How Long Should You Take Certain Osteoporosis Drugs?
Reduce Your Risk
A number of factors put both men and women at risk for osteoporosis, including age, race, family history, and a sedentary lifestyle. But there are also several ways you can reduce that risk, including:
- getting adequate amounts of calcium and Vitamin D through foods
- staying physically active, including weight-bearing exercise such as walking, jogging, skipping rope, and skiing
- not smoking
- limiting alcohol use
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Researchers at the Food and Drug Administration (FDA) have taken a close look at the long-term benefit of bisphosphonates, a class of medications widely prescribed to treat osteoporosis.
An FDA review of clinical studies measuring the effectiveness of long-term bisphosphonates use shows that some patients may be able to stop using bisphosphonates after three to five years and still continue to benefit from their use, says Marcea Whitaker, M.D., a medical officer at FDA’s Center for Drug Evaluation and Research. Whitaker is one of the co-authors of the FDA review, which was published in the May 31, 2012 issue of The New England Journal of Medicine.
If you're one of the 44 million Americans at risk for osteoporosis—a disease in which bones become weak and are more likely to break—you may be taking bisphosphonates. This class of drugs has been successfully used since 1995 to slow or inhibit the loss of bone mass. Doctors commonly prescribe such brand-name drugs as Actonel, Atelvia, Boniva, and Fosamax (as well as a number of generic products) for osteoporosis. In fact, more than 150 million prescriptions were dispensed to patients between 2005 and 2009.
According to the review, further investigation is needed on the long-term risks and benefits of these drugs.
"These drugs clearly work," Whitaker says. "We just don't know yet the optimum period of time individual patients should be on the drug to both maximize its effectiveness and minimize potential risks." More research is needed on patients' risk of fracture after they stop taking bisphosphonates, and whether taking them again later on could prove beneficial, she adds. As always, patients should talk to their health care provider about their continued need for therapy.
The studies suggest that patients at low risk of fracture (for example, younger patients without a fracture history and with a bone mineral density approaching normal) may be good candidates for discontinuation of bisphosphonate therapy after three to five years.
In contrast, patients at increased risk for fractures (for example, older patients with a history of fracture and a bone mineral density remaining in the osteoporotic range) may benefit further from continued bisphosphonate therapy.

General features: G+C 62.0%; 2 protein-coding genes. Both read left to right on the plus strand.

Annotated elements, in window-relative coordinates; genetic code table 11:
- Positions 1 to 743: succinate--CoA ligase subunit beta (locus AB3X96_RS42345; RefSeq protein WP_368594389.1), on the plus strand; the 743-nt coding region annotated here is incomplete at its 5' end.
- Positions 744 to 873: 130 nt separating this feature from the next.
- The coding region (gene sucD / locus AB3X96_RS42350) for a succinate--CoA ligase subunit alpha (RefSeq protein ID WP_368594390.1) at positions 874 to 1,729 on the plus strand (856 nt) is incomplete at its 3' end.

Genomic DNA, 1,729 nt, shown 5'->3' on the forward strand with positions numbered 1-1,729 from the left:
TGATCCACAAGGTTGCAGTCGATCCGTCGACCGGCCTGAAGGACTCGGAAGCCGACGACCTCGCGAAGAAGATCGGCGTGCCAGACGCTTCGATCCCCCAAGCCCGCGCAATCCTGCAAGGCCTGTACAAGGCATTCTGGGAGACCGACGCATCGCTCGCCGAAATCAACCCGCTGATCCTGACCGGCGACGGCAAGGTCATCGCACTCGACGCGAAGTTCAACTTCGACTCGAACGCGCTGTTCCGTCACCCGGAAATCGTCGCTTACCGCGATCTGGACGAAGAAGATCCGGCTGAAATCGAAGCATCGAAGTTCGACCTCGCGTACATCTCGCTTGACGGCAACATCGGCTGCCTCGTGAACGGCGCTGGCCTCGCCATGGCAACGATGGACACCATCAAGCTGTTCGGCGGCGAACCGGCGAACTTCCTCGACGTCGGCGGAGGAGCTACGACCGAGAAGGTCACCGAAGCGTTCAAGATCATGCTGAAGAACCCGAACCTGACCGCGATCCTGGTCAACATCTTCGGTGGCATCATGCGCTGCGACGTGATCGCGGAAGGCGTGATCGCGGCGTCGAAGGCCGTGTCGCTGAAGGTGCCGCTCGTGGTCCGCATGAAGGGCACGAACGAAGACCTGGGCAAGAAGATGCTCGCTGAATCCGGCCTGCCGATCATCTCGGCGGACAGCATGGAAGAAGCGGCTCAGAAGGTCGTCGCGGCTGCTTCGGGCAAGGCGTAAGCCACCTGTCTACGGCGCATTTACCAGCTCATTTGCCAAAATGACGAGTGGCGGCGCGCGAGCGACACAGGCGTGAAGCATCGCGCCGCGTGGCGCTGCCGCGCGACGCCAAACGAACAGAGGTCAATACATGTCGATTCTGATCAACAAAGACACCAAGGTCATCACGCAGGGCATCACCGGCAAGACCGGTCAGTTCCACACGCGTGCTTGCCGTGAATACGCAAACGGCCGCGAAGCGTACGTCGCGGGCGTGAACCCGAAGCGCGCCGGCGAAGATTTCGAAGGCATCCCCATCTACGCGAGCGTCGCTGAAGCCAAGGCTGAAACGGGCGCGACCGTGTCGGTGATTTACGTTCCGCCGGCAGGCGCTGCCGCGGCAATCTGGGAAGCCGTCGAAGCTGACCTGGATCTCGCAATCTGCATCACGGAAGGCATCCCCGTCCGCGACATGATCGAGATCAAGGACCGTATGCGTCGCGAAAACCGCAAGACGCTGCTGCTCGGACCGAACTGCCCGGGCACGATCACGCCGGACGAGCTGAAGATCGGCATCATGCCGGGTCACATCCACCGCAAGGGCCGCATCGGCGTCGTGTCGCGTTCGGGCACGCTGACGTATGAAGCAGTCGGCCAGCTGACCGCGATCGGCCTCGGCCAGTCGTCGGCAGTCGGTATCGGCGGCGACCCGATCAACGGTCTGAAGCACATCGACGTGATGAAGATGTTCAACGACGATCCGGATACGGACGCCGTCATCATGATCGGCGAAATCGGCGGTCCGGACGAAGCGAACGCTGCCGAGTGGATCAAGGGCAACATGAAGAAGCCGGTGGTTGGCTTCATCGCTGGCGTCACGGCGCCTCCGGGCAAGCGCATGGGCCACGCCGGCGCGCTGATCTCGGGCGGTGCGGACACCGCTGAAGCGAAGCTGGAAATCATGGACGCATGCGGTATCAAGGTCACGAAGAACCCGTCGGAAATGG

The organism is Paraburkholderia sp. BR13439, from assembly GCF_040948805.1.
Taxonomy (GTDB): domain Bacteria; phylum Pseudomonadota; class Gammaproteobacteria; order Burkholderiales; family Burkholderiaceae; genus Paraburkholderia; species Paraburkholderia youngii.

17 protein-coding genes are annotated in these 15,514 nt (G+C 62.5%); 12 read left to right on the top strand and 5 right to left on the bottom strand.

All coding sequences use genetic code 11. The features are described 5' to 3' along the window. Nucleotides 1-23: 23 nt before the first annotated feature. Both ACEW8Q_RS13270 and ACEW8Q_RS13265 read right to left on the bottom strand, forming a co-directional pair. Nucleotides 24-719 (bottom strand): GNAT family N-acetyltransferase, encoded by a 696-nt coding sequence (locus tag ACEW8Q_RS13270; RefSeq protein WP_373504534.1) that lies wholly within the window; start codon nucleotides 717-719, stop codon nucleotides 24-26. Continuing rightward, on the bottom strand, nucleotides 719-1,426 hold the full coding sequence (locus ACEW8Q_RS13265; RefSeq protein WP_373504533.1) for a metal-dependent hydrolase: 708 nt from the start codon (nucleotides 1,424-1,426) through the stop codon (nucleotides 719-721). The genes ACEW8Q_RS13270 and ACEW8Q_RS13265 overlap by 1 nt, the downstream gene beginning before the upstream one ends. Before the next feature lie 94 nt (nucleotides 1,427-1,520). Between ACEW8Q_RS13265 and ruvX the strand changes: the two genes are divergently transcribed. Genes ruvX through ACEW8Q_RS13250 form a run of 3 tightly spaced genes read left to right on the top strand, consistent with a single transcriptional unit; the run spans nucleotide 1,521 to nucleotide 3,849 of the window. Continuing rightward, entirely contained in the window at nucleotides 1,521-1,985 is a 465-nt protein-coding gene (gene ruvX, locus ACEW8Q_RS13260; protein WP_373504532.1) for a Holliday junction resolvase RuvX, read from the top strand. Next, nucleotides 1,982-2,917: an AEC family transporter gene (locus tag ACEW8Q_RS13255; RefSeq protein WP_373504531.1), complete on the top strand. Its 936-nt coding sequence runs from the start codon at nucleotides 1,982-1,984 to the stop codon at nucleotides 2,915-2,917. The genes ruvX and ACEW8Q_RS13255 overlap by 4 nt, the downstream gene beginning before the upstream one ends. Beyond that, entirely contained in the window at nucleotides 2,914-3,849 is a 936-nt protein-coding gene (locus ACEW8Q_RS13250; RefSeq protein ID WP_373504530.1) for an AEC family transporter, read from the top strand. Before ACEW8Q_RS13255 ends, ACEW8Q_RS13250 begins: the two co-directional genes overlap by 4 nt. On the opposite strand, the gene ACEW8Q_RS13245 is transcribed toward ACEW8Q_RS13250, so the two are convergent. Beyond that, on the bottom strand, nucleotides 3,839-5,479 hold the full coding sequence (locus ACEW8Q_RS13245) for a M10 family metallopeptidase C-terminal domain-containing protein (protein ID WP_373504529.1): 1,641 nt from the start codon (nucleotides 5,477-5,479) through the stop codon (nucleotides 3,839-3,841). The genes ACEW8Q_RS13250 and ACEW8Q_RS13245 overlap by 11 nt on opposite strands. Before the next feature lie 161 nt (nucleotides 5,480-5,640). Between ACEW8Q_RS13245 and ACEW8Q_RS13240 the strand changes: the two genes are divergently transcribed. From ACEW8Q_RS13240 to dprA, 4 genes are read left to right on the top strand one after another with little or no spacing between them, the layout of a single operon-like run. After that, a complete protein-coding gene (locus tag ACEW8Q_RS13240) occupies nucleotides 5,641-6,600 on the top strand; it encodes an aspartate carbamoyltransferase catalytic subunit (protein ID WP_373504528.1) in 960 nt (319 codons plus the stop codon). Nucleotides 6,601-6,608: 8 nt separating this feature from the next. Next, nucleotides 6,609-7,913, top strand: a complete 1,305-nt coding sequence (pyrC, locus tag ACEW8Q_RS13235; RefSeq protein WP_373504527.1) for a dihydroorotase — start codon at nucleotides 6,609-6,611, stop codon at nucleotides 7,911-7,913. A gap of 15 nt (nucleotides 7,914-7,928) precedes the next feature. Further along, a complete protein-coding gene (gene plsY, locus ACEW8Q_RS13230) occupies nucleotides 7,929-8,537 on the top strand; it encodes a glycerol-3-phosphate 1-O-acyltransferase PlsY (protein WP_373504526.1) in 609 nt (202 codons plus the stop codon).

Bones go through a continual process of remodeling, in the form of bone resorption (disintegration) and bone formation. Bone loss related to osteoporosis occurs when resorption is greater than formation. Bisphosphonates decrease bone resorption, thereby slowing bone loss.
During treatment, bisphosphonates become part of the newly formed bone and can stay there for years, through many cycles of resorption and formation. Patients continue to be exposed to the effects of the drug even long after they’ve stopped taking it.
According to Whitaker, the studies that FDA considered focused on patients who had been using bisphosphonates for at least three years and as many as 10. They looked at outcomes related both to bone mineral density and bone fractures.
"Bisphosphonates have been proven very effective in protecting against bone fractures in clinical trials lasting three to four years," says Whitaker. But it's still unknown whether the benefit lasts longer than that in decreasing the risk of fractures.
Bisphosphonate labels have carried a safety warning about severe jaw bone decay (osteonecrosis of the jaw) since 2002. In October 2010, FDA warned patients and health care professionals about the increased risk of unusual thigh bone fractures and directed manufacturers to include the warning in the safety labels and medication guides that come with prescription medications. FDA continues to evaluate the possible association of bisphosphonates with esophageal cancer. These associations would suggest that health care professionals may want to reconsider how long patients should continue taking the drugs.
Decisions to continue treatment must be based on individual assessments of risks and benefits and on patient preference, Whitaker says
If you are taking bisphosphonates:
- Talk to your physician about whether or not you should continue this therapy. Re-evaluate the decision on a periodic basis.
- Don't stop taking these (or any) prescribed drugs without talking to your physician first. If you do make the decision to discontinue use, talk to your physician before stopping therapy.
- Tell your health care professional if you develop new hip or thigh pain (commonly described as dull or aching pain), or have any concerns with your medications.
- Report unusual side effects of your bisphosphonate medication to FDA's MedWatch program.
This article appears on FDA's Consumer Updates page, which features the latest on all FDA-regulated products.
Updated: May 12, 2014